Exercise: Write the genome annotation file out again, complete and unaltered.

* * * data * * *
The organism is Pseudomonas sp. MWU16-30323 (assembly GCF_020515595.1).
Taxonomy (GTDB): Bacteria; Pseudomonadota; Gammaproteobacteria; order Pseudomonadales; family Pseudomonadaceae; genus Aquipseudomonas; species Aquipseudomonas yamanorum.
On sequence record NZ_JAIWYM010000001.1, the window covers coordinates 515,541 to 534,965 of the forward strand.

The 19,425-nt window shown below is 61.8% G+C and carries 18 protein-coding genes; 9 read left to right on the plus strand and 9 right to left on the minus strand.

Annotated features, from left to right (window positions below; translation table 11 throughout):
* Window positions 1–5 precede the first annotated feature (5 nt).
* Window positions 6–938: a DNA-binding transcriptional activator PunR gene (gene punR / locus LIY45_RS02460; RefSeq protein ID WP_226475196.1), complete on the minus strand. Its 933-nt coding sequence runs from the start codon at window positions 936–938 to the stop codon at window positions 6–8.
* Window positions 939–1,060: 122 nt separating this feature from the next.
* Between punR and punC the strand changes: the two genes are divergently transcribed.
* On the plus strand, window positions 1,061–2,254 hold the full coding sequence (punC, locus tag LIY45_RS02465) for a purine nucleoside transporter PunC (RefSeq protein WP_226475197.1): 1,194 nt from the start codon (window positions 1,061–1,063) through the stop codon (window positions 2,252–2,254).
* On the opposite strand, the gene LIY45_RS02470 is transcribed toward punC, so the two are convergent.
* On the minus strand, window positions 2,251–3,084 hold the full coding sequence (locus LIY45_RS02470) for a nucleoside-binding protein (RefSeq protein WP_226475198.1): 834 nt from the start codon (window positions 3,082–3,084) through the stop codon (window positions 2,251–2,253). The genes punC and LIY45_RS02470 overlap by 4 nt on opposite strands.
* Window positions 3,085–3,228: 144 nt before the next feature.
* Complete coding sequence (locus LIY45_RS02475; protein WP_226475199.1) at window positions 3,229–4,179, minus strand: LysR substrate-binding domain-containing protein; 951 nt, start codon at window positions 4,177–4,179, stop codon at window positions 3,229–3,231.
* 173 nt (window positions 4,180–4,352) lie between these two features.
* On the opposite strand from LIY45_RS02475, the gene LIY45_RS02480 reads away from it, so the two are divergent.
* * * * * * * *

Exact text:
The organism is Pseudomonas sp. MWU16-30323 (assembly GCF_020515595.1).
Taxonomy (GTDB): Bacteria; Pseudomonadota; Gammaproteobacteria; order Pseudomonadales; family Pseudomonadaceae; genus Aquipseudomonas; species Aquipseudomonas yamanorum.
On sequence record NZ_JAIWYM010000001.1, the window covers coordinates 515,541 to 534,965 of the forward strand.

The 19,425-nt window shown below is 61.8% G+C and carries 18 protein-coding genes; 9 read left to right on the plus strand and 9 right to left on the minus strand.

Annotated features, from left to right (window positions below; translation table 11 throughout):
* Window positions 1–5 precede the first annotated feature (5 nt).
* Window positions 6–938: a DNA-binding transcriptional activator PunR gene (gene punR / locus LIY45_RS02460; RefSeq protein ID WP_226475196.1), complete on the minus strand. Its 933-nt coding sequence runs from the start codon at window positions 936–938 to the stop codon at window positions 6–8.
* Window positions 939–1,060: 122 nt separating this feature from the next.
* Between punR and punC the strand changes: the two genes are divergently transcribed.
* On the plus strand, window positions 1,061–2,254 hold the full coding sequence (punC, locus tag LIY45_RS02465) for a purine nucleoside transporter PunC (RefSeq protein WP_226475197.1): 1,194 nt from the start codon (window positions 1,061–1,063) through the stop codon (window positions 2,252–2,254).
* On the opposite strand, the gene LIY45_RS02470 is transcribed toward punC, so the two are convergent.
* On the minus strand, window positions 2,251–3,084 hold the full coding sequence (locus LIY45_RS02470) for a nucleoside-binding protein (RefSeq protein WP_226475198.1): 834 nt from the start codon (window positions 3,082–3,084) through the stop codon (window positions 2,251–2,253). The genes punC and LIY45_RS02470 overlap by 4 nt on opposite strands.
* Window positions 3,085–3,228: 144 nt before the next feature.
* Complete coding sequence (locus LIY45_RS02475; protein WP_226475199.1) at window positions 3,229–4,179, minus strand: LysR substrate-binding domain-containing protein; 951 nt, start codon at window positions 4,177–4,179, stop codon at window positions 3,229–3,231.
* 173 nt (window positions 4,180–4,352) lie between these two features.
* On the opposite strand from LIY45_RS02475, the gene LIY45_RS02480 reads away from it, so the two are divergent.